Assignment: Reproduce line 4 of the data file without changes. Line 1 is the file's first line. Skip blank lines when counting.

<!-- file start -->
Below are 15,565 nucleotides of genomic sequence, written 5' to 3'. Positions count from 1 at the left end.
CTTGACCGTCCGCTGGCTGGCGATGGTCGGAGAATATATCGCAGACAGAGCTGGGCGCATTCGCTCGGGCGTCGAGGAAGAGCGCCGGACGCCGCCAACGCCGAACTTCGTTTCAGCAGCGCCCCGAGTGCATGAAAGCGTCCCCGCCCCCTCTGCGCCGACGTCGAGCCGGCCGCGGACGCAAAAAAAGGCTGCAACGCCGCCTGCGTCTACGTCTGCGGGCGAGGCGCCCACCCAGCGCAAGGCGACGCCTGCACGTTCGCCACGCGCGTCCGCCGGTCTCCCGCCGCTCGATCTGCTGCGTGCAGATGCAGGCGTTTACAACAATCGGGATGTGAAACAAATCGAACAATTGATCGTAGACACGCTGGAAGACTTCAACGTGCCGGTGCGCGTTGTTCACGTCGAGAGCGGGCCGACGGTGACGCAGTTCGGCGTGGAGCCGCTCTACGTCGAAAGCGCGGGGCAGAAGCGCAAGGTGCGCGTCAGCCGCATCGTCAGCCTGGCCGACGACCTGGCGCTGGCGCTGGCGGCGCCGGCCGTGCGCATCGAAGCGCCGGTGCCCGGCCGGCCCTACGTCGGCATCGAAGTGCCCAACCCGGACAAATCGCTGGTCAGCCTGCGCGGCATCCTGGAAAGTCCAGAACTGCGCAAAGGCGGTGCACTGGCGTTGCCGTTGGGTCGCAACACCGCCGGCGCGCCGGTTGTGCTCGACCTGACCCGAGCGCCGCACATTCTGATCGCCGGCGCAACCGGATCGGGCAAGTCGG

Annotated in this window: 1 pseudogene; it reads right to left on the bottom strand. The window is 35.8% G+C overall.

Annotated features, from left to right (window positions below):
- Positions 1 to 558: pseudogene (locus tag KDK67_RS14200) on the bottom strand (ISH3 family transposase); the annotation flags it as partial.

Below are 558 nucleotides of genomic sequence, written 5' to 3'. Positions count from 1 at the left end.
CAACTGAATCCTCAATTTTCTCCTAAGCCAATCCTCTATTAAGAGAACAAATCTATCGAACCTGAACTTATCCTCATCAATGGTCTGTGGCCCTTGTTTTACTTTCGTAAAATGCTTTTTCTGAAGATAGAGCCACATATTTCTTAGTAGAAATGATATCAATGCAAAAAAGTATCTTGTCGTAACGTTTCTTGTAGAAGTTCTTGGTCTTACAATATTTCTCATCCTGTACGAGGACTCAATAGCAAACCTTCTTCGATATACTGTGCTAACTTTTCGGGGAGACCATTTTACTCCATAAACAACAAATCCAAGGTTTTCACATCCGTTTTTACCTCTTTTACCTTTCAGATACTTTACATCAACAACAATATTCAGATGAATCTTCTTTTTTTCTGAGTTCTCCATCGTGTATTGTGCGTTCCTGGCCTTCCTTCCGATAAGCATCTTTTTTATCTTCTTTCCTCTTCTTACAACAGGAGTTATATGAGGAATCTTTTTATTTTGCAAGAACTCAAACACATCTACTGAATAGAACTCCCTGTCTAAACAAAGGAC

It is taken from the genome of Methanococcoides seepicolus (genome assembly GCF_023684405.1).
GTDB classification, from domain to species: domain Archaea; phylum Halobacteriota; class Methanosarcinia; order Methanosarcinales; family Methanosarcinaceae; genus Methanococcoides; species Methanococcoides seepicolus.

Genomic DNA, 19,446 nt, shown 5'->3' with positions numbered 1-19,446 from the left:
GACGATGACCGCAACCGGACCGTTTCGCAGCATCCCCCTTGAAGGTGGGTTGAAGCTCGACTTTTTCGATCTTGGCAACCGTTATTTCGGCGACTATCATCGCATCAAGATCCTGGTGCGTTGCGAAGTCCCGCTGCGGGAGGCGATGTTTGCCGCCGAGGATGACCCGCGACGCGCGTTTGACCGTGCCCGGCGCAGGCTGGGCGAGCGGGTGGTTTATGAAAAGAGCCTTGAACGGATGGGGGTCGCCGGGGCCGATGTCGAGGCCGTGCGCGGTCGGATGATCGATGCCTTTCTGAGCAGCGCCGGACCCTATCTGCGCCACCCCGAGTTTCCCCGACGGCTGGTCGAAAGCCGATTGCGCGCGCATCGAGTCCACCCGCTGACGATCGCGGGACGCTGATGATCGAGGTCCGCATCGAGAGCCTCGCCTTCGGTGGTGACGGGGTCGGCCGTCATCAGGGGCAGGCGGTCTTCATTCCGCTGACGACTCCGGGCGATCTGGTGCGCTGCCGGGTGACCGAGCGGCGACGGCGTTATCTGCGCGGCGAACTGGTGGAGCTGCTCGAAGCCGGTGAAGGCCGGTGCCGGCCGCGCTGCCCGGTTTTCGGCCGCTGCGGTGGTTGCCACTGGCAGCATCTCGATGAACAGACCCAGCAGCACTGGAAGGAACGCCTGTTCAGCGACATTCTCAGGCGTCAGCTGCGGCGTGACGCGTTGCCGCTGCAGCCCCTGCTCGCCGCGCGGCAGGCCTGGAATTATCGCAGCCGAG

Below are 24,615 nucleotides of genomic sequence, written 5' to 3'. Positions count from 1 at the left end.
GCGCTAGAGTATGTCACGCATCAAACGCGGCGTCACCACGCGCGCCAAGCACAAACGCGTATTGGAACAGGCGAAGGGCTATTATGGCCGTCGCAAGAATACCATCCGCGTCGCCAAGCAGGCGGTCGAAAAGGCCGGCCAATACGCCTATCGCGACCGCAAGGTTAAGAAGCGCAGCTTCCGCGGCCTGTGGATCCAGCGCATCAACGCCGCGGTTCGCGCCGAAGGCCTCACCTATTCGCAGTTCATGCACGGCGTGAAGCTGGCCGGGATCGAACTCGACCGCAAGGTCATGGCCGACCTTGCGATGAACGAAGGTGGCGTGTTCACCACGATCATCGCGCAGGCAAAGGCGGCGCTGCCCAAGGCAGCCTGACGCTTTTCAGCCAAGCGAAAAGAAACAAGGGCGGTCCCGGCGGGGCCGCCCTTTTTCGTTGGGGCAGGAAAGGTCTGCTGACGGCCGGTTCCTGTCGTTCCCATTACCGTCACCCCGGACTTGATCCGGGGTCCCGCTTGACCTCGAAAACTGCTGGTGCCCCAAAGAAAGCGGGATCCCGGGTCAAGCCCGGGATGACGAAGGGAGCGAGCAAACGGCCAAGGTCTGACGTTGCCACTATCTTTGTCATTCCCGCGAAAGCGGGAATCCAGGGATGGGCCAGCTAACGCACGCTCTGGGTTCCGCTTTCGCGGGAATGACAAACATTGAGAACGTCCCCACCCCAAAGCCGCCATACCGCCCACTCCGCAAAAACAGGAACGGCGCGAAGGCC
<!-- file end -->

Annotated features, from left to right (window positions below):